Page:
Exception #1 — Money is not an issue.

If you are born to well-to-do parents who have no gripes about financially supporting you throughout the entire higher education process, then you obviously should not stress about the cost of attending medical school. I had classmates and colleagues who never incurred a cent of student debt. There is nothing wrong with being born into a family of means. It just gives you more options.

Exception #2 — Avoid foreign medical schools.

Now into my PGY-5 year, I still receive advertising material from Caribbean medical schools all the time. The brochures sound fantastic, but don’t believe the hype. Here are the cold hard facts: in 2017, 94.3% of US MD graduates and 81.7% of US DO graduates obtained a PGY-1 residency position through the Match. How about for foreign grads? How many were able to obtain a position through the Match?

• Canadian medical school grads: 53.8%

• US citizen grads of foreign medical schools: 54.8%

• Non-US citizen grads of foreign medical schools: 52.4%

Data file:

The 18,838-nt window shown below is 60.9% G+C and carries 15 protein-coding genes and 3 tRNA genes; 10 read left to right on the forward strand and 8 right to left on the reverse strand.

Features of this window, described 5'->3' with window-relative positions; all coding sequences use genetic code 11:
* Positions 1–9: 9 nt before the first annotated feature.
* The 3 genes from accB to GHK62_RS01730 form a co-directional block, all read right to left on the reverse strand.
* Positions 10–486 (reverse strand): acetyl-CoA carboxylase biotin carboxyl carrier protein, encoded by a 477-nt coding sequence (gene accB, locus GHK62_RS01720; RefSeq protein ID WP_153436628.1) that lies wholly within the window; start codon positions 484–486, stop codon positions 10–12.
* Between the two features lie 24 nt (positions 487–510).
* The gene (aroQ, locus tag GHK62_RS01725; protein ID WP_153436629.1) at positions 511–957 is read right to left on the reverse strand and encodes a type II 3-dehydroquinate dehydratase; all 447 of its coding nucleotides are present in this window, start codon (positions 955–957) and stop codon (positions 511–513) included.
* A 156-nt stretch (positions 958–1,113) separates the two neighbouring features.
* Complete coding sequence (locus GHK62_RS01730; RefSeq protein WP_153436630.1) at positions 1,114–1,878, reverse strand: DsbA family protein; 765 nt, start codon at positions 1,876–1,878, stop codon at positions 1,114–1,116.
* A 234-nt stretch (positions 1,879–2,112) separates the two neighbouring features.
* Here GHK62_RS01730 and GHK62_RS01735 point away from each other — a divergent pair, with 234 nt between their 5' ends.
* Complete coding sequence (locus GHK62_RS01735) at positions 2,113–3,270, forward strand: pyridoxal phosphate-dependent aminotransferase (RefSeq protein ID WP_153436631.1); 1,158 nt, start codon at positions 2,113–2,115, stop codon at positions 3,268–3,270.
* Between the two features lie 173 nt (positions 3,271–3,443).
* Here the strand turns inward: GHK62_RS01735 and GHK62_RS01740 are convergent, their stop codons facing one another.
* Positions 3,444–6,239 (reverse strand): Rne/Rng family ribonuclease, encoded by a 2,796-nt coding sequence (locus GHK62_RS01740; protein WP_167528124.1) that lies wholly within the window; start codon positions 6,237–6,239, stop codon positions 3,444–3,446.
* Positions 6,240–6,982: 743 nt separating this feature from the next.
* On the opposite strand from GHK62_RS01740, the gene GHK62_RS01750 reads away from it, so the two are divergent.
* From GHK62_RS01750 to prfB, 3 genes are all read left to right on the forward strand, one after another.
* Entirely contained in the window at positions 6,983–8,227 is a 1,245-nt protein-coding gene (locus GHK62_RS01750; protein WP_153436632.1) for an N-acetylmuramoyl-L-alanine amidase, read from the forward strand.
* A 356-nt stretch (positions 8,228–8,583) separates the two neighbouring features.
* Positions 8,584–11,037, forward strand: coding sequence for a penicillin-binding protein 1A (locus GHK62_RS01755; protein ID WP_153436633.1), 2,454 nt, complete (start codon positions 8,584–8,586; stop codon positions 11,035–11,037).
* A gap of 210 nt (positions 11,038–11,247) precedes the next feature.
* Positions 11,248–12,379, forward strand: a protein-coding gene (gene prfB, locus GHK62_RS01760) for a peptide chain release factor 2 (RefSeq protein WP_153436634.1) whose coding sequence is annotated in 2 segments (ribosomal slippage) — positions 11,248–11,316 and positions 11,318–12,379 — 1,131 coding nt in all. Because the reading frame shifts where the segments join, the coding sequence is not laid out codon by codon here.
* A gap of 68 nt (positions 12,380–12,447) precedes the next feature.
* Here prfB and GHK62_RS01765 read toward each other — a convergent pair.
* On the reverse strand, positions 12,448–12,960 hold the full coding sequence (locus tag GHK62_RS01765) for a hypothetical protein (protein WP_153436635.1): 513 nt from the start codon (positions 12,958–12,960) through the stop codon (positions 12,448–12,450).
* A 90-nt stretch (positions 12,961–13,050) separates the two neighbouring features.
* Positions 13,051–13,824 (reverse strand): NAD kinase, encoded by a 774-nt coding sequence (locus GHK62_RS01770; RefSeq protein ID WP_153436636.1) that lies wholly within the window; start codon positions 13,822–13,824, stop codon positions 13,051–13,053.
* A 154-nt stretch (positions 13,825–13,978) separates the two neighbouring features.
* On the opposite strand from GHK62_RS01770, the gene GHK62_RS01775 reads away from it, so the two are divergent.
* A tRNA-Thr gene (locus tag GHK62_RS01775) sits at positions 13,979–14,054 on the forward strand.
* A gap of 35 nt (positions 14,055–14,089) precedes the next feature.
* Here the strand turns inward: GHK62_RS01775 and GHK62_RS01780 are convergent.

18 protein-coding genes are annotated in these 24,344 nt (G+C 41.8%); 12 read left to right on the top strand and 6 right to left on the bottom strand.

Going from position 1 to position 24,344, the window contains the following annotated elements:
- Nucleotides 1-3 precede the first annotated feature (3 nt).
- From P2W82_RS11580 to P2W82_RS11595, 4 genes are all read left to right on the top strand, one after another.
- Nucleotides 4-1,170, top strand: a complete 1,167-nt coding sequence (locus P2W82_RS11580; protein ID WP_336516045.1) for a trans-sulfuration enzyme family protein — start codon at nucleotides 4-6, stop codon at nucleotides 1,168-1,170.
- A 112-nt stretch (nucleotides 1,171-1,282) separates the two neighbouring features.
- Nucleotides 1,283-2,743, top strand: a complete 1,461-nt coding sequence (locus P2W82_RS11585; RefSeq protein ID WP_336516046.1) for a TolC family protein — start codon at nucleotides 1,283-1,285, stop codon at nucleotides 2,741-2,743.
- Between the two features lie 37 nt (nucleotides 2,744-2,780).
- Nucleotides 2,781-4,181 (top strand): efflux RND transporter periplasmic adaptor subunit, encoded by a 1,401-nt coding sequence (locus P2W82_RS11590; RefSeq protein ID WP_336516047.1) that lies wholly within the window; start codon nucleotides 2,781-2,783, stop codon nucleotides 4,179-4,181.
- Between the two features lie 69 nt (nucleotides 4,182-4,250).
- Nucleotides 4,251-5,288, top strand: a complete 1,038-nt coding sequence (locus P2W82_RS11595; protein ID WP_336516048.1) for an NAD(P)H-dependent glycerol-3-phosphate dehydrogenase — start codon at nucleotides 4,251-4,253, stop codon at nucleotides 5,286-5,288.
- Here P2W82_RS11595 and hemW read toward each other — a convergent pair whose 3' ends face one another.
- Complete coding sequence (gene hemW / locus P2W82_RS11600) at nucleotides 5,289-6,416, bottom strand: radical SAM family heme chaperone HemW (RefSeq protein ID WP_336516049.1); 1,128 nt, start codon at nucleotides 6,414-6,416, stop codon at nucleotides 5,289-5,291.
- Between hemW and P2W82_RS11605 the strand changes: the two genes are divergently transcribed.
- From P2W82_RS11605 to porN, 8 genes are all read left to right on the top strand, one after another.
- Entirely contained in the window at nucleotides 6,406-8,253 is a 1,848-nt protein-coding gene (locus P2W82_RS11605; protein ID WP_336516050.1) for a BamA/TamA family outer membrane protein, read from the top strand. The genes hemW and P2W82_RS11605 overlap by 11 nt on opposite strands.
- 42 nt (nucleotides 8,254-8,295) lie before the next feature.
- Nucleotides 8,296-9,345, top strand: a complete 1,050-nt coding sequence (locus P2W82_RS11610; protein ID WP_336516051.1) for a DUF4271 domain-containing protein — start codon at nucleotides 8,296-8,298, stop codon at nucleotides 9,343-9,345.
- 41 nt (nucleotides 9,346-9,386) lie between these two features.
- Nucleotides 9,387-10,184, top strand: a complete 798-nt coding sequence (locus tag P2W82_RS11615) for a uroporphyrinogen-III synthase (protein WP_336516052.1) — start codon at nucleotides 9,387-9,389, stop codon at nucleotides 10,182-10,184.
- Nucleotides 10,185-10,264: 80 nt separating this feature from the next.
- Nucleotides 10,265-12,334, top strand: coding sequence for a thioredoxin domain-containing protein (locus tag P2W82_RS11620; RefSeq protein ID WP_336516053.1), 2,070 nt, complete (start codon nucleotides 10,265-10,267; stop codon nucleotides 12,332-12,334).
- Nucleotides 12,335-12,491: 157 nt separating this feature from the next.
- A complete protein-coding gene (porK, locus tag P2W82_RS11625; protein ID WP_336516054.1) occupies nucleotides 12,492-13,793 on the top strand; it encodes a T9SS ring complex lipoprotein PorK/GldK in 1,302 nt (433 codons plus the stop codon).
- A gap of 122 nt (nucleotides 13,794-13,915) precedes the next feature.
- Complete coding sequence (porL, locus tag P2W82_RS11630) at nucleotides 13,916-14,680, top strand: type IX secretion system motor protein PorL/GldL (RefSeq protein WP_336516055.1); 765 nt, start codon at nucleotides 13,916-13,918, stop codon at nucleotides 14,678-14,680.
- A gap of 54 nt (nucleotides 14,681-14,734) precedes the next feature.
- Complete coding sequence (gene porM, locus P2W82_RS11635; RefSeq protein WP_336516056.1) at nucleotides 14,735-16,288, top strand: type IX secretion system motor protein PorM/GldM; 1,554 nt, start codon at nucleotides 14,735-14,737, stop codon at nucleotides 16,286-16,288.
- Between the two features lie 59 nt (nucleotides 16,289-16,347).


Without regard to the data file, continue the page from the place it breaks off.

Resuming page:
Trust in the numbers, avoid foreign medical schools even if you get a great financial aid package.

Exception #3 — When the costs-of-attendance are the same.

Ok, say a student got accepted to both Harvard Medical School and a local state school that is ranked much lower on the totem pole by the US News & World Report. And when the financial aid packages show up, they find out (to their delight) that the COA are almost the same. Well then, go to Harvard!

I hope I have convinced you that as a rule, prospective medical students should go to the cheapest medical school. Of course, this is an oversimplification and many other factors can influence anyone’s decision. But as long as students are mindful of the exceptions, they’ll be off to a great start. To all incoming med students: congrats and good luck!

Dr. Bo Liu is a resident physician and personal finance enthusiast. He is the founder & editor of the medical finance blog Future Proof MD.